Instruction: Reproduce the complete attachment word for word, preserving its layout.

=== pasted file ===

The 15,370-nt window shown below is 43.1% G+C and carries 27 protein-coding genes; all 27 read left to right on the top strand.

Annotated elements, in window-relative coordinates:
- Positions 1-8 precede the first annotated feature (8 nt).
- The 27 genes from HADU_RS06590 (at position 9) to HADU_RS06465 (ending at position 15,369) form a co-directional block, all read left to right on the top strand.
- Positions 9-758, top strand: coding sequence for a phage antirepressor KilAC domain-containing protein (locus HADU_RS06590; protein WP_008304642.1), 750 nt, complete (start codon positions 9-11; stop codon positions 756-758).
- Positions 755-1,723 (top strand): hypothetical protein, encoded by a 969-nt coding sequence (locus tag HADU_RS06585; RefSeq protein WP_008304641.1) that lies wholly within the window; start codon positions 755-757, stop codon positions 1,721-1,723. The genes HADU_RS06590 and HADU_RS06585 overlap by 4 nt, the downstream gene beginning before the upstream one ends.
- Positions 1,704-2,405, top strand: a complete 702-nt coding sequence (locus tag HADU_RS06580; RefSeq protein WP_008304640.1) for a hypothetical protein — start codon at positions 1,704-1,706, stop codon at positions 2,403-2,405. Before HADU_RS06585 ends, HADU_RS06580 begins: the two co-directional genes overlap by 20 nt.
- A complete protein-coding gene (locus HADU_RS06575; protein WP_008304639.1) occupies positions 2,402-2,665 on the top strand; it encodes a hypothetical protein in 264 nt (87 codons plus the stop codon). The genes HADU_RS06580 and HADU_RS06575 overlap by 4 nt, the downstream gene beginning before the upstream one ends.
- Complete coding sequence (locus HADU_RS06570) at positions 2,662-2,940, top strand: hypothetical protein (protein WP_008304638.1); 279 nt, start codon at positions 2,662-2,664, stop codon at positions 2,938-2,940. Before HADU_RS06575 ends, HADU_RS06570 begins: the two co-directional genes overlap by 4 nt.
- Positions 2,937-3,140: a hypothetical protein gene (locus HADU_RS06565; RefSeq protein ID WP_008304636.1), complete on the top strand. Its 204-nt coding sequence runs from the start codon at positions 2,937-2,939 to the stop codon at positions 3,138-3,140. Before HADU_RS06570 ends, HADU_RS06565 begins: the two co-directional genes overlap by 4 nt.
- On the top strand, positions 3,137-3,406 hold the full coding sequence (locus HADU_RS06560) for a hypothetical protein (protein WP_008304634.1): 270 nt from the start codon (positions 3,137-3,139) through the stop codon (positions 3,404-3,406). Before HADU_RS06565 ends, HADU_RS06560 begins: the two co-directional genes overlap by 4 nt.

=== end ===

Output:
The 15,370-nt window shown below is 43.1% G+C and carries 27 protein-coding genes; all 27 read left to right on the top strand.

Annotated elements, in window-relative coordinates:
- Positions 1-8 precede the first annotated feature (8 nt).
- The 27 genes from HADU_RS06590 (at position 9) to HADU_RS06465 (ending at position 15,369) form a co-directional block, all read left to right on the top strand.
- Positions 9-758, top strand: coding sequence for a phage antirepressor KilAC domain-containing protein (locus HADU_RS06590; protein WP_008304642.1), 750 nt, complete (start codon positions 9-11; stop codon positions 756-758).
- Positions 755-1,723 (top strand): hypothetical protein, encoded by a 969-nt coding sequence (locus tag HADU_RS06585; RefSeq protein WP_008304641.1) that lies wholly within the window; start codon positions 755-757, stop codon positions 1,721-1,723. The genes HADU_RS06590 and HADU_RS06585 overlap by 4 nt, the downstream gene beginning before the upstream one ends.
- Positions 1,704-2,405, top strand: a complete 702-nt coding sequence (locus tag HADU_RS06580; RefSeq protein WP_008304640.1) for a hypothetical protein — start codon at positions 1,704-1,706, stop codon at positions 2,403-2,405. Before HADU_RS06585 ends, HADU_RS06580 begins: the two co-directional genes overlap by 20 nt.
- A complete protein-coding gene (locus HADU_RS06575; protein WP_008304639.1) occupies positions 2,402-2,665 on the top strand; it encodes a hypothetical protein in 264 nt (87 codons plus the stop codon). The genes HADU_RS06580 and HADU_RS06575 overlap by 4 nt, the downstream gene beginning before the upstream one ends.
- Complete coding sequence (locus HADU_RS06570) at positions 2,662-2,940, top strand: hypothetical protein (protein WP_008304638.1); 279 nt, start codon at positions 2,662-2,664, stop codon at positions 2,938-2,940. Before HADU_RS06575 ends, HADU_RS06570 begins: the two co-directional genes overlap by 4 nt.
- Positions 2,937-3,140: a hypothetical protein gene (locus HADU_RS06565; RefSeq protein ID WP_008304636.1), complete on the top strand. Its 204-nt coding sequence runs from the start codon at positions 2,937-2,939 to the stop codon at positions 3,138-3,140. Before HADU_RS06570 ends, HADU_RS06565 begins: the two co-directional genes overlap by 4 nt.
- On the top strand, positions 3,137-3,406 hold the full coding sequence (locus HADU_RS06560) for a hypothetical protein (protein WP_008304634.1): 270 nt from the start codon (positions 3,137-3,139) through the stop codon (positions 3,404-3,406). Before HADU_RS06565 ends, HADU_RS06560 begins: the two co-directional genes overlap by 4 nt.